A charming tale of two misfits who bond over their shared love of storytelling, made all the more so by the fact that it's based on reality. Even though Nelle and her family have always lived in the town of Monroeville, Alabama, she's always had trouble fitting in, and can often be found wandering barefoot in overalls in search of adventure. Exotic Tru has only recently come to stay with relatives, an overdressed, undersized dandy with a wild imagination. The two start sharing Sherlock Holmes books, and before long they're hanging out at the courthouse in search of a real-life mystery to solve. When they find one, it's almost more than they bargained for.
Neri's folksy narration is relaxed and approachable, with plenty of humor and surprisingly heavy moments that sneak in and out easily. Anyone who's read To Kill a Mockingbird might recognize the characters, because many of them were based on the real people portrayed in this book. Nelle is Nelle Harper Lee, that book's author, and Tru is trailblazing writer Truman Capote. That knowledge is not at all necessary to enjoy this story, it simply makes it all the more delightful, that these two characters who connected through their love of imaginative tales went on to magnificently realize those dreams as adults. Their childhoods provided them with plenty of storytelling fodder, as "their real-life stories were outrageous and funny, sad, and all too human," as Neri writes in his acknowledgments. In his author's note, he also writes about those stories, "One rule of thumb holds true: the more outrageous and unbelievable a scene, the closer it is to real life." He's assembled those scenes into a compelling and entertaining book.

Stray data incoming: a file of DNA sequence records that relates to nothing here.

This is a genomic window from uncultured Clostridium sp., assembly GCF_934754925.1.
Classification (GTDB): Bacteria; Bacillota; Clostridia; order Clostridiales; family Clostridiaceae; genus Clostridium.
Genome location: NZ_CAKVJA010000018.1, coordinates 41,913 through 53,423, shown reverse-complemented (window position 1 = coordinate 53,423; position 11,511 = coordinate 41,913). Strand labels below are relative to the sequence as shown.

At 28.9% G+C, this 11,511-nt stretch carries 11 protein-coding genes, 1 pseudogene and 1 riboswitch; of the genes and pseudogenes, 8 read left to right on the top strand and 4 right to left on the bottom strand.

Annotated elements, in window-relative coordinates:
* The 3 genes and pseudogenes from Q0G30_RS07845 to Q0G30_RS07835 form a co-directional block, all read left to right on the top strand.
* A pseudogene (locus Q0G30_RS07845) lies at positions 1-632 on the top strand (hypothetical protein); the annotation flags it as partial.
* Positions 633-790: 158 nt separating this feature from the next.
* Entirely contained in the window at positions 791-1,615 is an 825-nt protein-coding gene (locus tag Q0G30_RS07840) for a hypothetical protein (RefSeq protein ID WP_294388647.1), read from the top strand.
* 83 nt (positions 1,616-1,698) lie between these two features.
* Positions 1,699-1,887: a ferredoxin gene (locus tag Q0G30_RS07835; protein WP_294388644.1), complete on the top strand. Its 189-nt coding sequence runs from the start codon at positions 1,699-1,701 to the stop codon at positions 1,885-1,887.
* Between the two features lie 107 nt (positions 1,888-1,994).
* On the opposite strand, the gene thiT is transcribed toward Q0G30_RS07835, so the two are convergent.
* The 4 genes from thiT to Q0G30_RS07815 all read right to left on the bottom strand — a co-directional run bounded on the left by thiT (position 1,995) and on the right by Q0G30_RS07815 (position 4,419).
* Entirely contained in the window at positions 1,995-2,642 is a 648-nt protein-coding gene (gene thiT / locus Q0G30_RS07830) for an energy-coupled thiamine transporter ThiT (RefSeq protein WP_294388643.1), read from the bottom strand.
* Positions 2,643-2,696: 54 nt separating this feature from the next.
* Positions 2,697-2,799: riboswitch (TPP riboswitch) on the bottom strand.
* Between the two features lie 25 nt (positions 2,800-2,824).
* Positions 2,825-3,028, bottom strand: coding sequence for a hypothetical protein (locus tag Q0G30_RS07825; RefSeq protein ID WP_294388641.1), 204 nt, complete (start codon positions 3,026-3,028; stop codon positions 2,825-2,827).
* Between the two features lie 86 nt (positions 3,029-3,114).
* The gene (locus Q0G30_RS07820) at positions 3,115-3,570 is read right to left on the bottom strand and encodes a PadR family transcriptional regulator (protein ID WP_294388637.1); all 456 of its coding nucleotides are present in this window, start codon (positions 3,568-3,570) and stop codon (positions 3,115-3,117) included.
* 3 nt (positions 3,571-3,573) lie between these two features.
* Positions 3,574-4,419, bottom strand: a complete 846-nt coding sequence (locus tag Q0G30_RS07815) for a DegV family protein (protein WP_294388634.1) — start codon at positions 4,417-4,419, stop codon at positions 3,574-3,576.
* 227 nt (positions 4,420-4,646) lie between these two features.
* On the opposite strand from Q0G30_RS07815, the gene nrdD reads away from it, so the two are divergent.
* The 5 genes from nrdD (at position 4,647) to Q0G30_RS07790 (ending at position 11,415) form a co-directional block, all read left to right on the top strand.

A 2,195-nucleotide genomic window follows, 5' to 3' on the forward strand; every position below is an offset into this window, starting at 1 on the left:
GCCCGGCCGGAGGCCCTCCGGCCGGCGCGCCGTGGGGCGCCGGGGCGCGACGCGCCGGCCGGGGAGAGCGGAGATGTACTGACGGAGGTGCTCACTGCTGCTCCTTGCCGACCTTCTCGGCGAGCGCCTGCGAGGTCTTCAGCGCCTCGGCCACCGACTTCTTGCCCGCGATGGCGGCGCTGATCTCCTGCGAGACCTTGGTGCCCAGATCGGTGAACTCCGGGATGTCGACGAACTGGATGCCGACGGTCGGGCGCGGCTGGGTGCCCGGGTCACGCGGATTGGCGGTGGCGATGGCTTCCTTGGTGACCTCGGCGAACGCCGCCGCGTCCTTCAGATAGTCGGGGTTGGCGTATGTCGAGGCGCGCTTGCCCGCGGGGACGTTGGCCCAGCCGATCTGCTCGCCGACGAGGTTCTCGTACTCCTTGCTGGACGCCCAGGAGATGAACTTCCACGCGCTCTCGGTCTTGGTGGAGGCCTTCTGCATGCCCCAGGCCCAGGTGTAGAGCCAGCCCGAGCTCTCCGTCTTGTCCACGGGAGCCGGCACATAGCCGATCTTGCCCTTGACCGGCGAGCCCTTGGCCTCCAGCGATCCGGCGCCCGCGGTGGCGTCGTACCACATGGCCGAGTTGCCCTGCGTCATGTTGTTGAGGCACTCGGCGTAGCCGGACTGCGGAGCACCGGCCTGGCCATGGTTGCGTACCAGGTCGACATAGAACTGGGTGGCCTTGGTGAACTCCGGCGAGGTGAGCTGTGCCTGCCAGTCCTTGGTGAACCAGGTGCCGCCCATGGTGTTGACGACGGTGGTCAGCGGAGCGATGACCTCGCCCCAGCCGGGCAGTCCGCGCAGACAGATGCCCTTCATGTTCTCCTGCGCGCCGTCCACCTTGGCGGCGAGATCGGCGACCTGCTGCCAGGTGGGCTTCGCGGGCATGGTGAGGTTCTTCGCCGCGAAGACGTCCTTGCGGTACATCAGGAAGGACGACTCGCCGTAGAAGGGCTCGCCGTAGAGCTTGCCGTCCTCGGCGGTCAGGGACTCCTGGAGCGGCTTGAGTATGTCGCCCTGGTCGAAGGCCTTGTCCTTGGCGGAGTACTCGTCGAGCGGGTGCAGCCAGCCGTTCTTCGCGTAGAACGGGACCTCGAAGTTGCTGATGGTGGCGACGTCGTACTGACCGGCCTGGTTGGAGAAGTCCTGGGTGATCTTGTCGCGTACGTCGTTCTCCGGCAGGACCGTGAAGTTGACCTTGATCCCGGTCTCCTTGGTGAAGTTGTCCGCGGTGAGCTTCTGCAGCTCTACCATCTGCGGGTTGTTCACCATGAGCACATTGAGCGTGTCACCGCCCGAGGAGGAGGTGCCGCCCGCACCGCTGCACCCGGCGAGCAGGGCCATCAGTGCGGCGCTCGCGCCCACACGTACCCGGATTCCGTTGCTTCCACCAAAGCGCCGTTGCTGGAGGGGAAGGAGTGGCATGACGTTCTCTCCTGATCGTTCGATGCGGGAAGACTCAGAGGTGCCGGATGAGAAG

2.5 - this book was only cool because it was about Truman Capote and Harper Lee. Otherwise it's a silly "mystery" about two southern misfits getting into trouble. There is nothing unique or really interesting about it. Also, it was very similar to "To Kill a Mockingbird" which was more annoying that cool. It felt like the author was trying too hard.
A heartwarming story about two kids who don't fit but find adventure and friendship in a small town. I liked how the author used details that could have inspired To Kill a Mockingbird as part of what happened in the story.
While I love the idea of this book and do have some positive things to say about it (memorable characters- even those other than Tru and Nelle, fully drawn-out setting, touching relationships, fun mystery), it just didn't resonate with me. The events after the big reveal were not fully fleshed out, and honestly, were written in what was little more than list-format (and then... and then... and then...). I think it would have been much stronger as a shorter book (ending just after the reveal) or a longer one (expanding on the closing events). I also found a few of the characters to be stereotypical.
Before the were famous authors, Truman Capote and Harper Lee were small town kids seeking adventure and mysteries to solve. I loved this look at how their lifelong friendship got started. I found myself laughing and trying to solve mysteries along with them! I also appreciated the author's endnote, differentiating actual events from fiction. I also highly recommend the audio version! Fantastic narrator!
Two incredible authors--one incredible summer. This biographical fiction novel will leave you on the edge of your seat, trying to solve the mysteries that influenced Harper Lee's To Kill a Mockingbird.
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